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More Than $8.46 Trillion, 10% Of Global GDP, Held In Offshore Accounts: Europol

NEW DELHI: Europol believes that more than $8.46 trillion is stored in offshore accounts around the world, with $1.69 trillion held in the European Union alone.

Europol, Europe’s major law enforcement agency, has launched an investigation in reaction to the Pandora Papers exposé, with claims ranging from corruption to money laundering and tax evasion.

Europol’s research, titled Shadow Money: The International Networks of Illicit Finance, has emphasised the troubling findings in the Pandora Papers that hundreds of politicians, along with criminal organisations, terrorists, and tax evaders, have benefited from the anonymity of offshore tax-havens.

According to Europol, the total amount of wealth kept in offshore accounts worldwide is around 7.5 trillion euro ($8.46 trillion), with the European Union accounting for 1.5 trillion euro (approximately $1.69 trillion). This money accounts for more than 10% of global GDP.

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Furthermore, the EU’s income loss in 2016 was predicted to be 46 billion euros ($51.9 billion) as a result of worldwide tax evasion.

Aside from tax issues, “offshore firms play an important role in money laundering schemes involving organised crime and are frequently utilised to conceal the original origin of the cash.” “Money laundering maintains a vast and sophisticated criminal economy across the EU,” according to the research.

Europol stated that the size and complexity of money-laundering activities affecting the EU had previously been understated.

The report mentions that professional money launderers have built a parallel underground financial infrastructure to execute transactions and payments that is completely independent of any legal financial oversight procedures. This parallel structure ensures that illegal proceeds cannot be tracked.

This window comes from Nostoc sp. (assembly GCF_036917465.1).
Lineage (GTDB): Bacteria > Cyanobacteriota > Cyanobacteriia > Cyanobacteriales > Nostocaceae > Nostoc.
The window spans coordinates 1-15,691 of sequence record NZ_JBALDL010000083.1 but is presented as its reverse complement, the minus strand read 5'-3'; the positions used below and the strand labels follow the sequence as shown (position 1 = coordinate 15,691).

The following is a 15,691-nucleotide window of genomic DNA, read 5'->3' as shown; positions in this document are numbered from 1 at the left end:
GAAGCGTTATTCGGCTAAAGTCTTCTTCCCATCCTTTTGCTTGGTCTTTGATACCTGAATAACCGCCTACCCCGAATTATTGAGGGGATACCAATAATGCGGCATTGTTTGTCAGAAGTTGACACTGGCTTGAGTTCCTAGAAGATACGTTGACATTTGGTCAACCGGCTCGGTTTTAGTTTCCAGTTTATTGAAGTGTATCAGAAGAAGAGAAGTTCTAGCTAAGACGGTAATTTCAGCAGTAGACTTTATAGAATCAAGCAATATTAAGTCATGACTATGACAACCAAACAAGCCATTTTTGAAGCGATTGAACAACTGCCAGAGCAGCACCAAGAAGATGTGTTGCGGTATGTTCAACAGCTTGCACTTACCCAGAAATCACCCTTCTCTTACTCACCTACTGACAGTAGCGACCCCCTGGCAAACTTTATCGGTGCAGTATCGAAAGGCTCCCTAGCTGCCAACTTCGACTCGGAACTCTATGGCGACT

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According to the research, criminals actively manage or infiltrate legal corporate structures for their illicit activities, giving them a veneer of legitimacy and allowing them to avoid punishment.

More than 80% of criminal networks are expected to be involved in the EU’s legal business structures, with half of all criminal networks setting up their own legal business structures or infiltrating enterprises at a high level.

Legal Shield

Abuse of legitimate businesses can be long-term, momentary, or sporadic.

Using layers of legal company formations to mask the identity of the benefactors ” is further obscured by one of the individuals residing in an offshore location.”

Beneficial ownership is used for a variety of reasons, including dodging taxes, concealing assets from others, and avoiding international sanctions placed on them.

For example, a nominated director is typically a sham who appears on paperwork while the true owner oversees activities. Nominee directors act as the firm’s face, signing formal documents, creating bank accounts, and potentially performing a range of activities that restrict the beneficial owner’s liability to the company.

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On the other hand, there are attorneys in such networks who make identifying the beneficial owner as difficult and complicated as possible.

Some anonymous couriers act as a link between the beneficial owner and the nominated director, allowing them to transmit orders and papers.

Despite the EU and its member states’ efforts to limit the spread of financial crimes, they continue to have access to vast sums of money – Europol estimates that more than 98 percent of illegal assets are not recovered.

Europol proposed a “two-pronged approach — one based on policy and regulation, as well as a robust integrated operational response led by international collaboration” to combat financial crimes.

What Is Pandora Papers

The International Consortium of Investigative Journalists (ICIJ) got the Pandora Papers and distributed them through media partners such as The Washington Post, the BBC, and The Guardian.

The “Pandora Papers” are the latest in a long line of large leaks handled by the ICIJ, beginning with LuxLeaks in 2014 and ending with the Panama Papers in 2016.

They were followed in 2017 by the Paradise Papers, and in 2020 by the FinCen files.

The files contain about 6.4 million documents, nearly three million photos, over a million emails, and nearly half a million spreadsheets that reveal hidden wealth, tax evasion, and money laundering by notable individuals and politically exposed individuals (PEPs).

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